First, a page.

Beverly Cleary's readers sometimes wrote to tell her they liked her books because "they don't have any description." While Cleary is inextricably linked with Portland—her most famous books are set on Northeast Klickitat Street, blocks from where she grew up—it's true that her work contains few references to the setting. There is, of course, the constant rain: As a kindergartner, Ramona Quimby delights in stomping through puddles on her walk home from school, and by second grade she's already tired of adults joking that the winter rains are merely "good old Oregon sunshine." One book even notes that the sky on Ramona's first day of school is hazy due to wildfire smoke. But Portland's landscape is mostly a place Cleary's characters move through.
Still, the specificity stood out to me as a kid, when a lot of what I read took place in nebulous suburban Anytowns. A lot of the books seemed deliberately written as if they could take place just about anywhere—anywhere it got hot enough in summer that kids wanted to set up lemonade stands, or where it snowed in winter and everybody celebrated Christmas.
Cleary always said she wanted to write books about ordinary children. In her memoir, A Girl From Yamhill, she writes that as a kid, she wanted to read books that reminded her of the Our Gang movies, which in turn reminded her of the children in her neighborhood. (The neighborhood, of course, was the Sullivan's Gulch-Grant Park area, and she notes that she saw those movies at the "new" Hollywood Theatre, which opened when she was 10.) But the more forgettable writers of my childhood were playing at the universal, and I don't think Cleary was interested in that. Instead, she was interested in the ordinary.
I downloaded A Girl From Yamhill on the library's app Friday after I learned Cleary had died at her home in Carmel, Calif., at age 104. I tore through it as quickly and hungrily as I tore through her books as a child. The memoir is, of course, written for Cleary's older fans. While describing her first-grade year, she notes that she sang about "the dawnzer lee light" while singing the national anthem. This is a wink at readers who will remember Ramona's mangling of the words to "The Star-Spangled Banner," but the author respects us enough not to explain the joke.
Cleary's writing about being a teenager during the Depression foregrounds some of the more poignant conflicts in her books, including her anxieties about her family's finances and her parents' marriage. Ramona's father loses his job and takes part-time work at a supermarket. Her parents fight, albeit rarely, and quickly reassure their children they are staying together. A whole chapter is devoted to the death of the family's beloved tabby.
But these are not dreary books. They're often very funny. The victories are just small. Beezus, ever envious of her sister's imagination, is delighted when she gets the idea to paint a cotton candy-breathing dragon in art class. Ramona is relieved to hear her mother say she doesn't know what she'd do without her. These kids aren't anointed, they're not here to save the world—they're just trying to get through the day. In Cleary's world, winning means simply growing up, and that's hard enough.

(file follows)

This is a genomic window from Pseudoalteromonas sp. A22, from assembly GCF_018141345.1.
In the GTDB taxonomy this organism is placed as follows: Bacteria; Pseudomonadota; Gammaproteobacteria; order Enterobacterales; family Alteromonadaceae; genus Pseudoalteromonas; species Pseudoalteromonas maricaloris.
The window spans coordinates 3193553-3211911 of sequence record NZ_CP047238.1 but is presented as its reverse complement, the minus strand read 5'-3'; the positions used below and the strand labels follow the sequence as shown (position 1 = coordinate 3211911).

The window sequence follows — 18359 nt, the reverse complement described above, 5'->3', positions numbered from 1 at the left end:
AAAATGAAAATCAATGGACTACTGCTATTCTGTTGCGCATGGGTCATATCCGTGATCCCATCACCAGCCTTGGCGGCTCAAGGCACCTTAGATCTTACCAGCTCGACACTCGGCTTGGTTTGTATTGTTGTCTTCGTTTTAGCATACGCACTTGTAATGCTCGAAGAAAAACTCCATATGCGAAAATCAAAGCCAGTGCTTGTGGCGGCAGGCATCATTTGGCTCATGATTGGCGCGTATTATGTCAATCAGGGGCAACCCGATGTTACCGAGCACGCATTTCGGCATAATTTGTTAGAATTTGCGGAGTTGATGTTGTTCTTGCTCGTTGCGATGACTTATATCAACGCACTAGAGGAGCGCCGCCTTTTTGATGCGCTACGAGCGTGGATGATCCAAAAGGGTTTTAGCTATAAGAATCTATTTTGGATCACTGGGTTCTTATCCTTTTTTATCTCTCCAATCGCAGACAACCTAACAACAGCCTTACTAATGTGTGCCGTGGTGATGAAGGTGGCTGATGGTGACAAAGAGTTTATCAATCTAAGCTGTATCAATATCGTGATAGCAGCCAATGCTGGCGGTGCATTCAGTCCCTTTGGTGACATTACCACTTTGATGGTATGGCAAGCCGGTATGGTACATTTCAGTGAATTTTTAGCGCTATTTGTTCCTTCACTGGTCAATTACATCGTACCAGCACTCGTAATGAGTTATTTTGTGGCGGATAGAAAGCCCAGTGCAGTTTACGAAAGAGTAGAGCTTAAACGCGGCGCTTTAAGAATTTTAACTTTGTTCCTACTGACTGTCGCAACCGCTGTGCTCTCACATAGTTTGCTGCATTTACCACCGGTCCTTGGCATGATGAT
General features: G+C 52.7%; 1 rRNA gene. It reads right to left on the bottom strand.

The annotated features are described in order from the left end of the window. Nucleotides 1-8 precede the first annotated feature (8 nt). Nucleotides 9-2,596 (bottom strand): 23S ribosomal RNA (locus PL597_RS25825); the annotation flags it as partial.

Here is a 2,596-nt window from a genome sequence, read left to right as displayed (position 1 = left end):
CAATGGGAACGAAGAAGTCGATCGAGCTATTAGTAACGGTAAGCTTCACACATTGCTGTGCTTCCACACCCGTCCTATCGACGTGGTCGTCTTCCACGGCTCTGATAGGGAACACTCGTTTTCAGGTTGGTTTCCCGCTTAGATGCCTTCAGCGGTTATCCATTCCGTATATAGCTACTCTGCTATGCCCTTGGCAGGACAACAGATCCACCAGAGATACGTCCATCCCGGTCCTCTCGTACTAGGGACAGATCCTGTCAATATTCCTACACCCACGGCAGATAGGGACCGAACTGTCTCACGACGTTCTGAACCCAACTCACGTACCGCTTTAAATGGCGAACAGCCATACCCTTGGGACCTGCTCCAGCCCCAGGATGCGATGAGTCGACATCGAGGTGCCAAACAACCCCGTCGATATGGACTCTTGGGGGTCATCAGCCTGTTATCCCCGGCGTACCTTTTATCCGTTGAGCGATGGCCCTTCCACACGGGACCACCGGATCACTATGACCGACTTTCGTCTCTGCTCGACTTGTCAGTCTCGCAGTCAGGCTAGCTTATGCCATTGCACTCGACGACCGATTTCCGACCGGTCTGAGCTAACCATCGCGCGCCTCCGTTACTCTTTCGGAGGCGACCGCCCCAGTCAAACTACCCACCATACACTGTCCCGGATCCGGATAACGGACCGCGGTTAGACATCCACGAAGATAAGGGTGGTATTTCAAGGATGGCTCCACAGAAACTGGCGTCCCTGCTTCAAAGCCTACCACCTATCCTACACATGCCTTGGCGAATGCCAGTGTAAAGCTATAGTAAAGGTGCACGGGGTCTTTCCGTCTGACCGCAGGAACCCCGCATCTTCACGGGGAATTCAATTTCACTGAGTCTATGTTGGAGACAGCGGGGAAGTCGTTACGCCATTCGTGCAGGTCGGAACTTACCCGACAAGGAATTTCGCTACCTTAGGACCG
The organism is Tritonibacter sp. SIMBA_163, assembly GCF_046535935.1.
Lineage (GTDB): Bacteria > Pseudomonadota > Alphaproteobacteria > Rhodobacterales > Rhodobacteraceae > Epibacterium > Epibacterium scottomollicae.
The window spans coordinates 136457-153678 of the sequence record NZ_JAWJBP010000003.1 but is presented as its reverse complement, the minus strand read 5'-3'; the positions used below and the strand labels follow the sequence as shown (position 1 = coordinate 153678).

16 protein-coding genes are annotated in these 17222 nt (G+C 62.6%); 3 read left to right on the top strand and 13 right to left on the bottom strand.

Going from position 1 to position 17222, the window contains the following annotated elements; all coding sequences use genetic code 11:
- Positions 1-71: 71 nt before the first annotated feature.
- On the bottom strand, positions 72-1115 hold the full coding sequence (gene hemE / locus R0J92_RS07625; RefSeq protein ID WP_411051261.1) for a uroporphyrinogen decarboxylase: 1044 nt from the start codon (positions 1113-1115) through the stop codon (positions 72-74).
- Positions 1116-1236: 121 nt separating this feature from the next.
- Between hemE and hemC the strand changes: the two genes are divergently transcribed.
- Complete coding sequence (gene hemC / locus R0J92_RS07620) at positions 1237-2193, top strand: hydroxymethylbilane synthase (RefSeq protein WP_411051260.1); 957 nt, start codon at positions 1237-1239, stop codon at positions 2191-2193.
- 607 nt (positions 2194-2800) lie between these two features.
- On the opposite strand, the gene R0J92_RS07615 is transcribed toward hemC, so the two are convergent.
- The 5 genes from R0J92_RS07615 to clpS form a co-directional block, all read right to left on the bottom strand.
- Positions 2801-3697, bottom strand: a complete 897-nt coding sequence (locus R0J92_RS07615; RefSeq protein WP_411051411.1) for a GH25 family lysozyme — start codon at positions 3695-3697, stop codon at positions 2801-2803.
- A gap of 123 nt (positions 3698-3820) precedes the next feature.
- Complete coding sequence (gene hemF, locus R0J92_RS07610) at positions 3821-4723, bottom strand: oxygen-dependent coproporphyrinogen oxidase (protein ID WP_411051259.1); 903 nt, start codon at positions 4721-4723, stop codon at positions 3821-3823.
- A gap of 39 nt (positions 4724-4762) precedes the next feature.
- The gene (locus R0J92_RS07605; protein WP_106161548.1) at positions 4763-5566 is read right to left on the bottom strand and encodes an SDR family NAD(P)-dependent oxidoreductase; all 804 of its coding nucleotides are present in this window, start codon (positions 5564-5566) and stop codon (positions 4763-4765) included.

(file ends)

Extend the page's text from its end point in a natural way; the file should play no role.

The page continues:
Of course, Cleary's writing contains nearly no characters of color—offhand, I remember only a Chinese neighbor in the semi-autobiographical Emily's Runaway Imagination. I don't think it's sufficient to shrug and say, "Well, that's Oregon." But if you know the state's history, the whiteness of her work isn't surprising. Cleary writes that her ancestors came to Oregon to claim land granted by the Donation Land Act, which explicitly prohibited nonwhite people from making land claims. The people who lived on the land before her family arrived are not mentioned, nor is the Klickitat tribe for which Ramona's street is named. Cleary's most famous books take place at the height of redlining, at the edge of a redlined neighborhood.
That Cleary meant to tell ordinary stories, not universal ones, is what makes most of the books hold up. She's arguably not sufficiently curious about what made some aspects of her ordinary life possible, but in that respect she differs little from lots of other white Oregonians—including me, for much of the time I've lived here. I can't excuse my own prior lack of curiosity. I care too much about the idea of Portland as a welcoming place for everyone.
That's also why it matters that Cleary wrote about Portland, Ore.—not about Anytown, USA—and about experiences that are ordinary, but not necessarily representative. I suspect I'm one of thousands of transplants whose first meaningful exposure to Portland was through Cleary's books. It felt like a place where one could happily lead an ordinary life, with ordinary joys and ordinary difficulties. And she made it available to everyone, everywhere.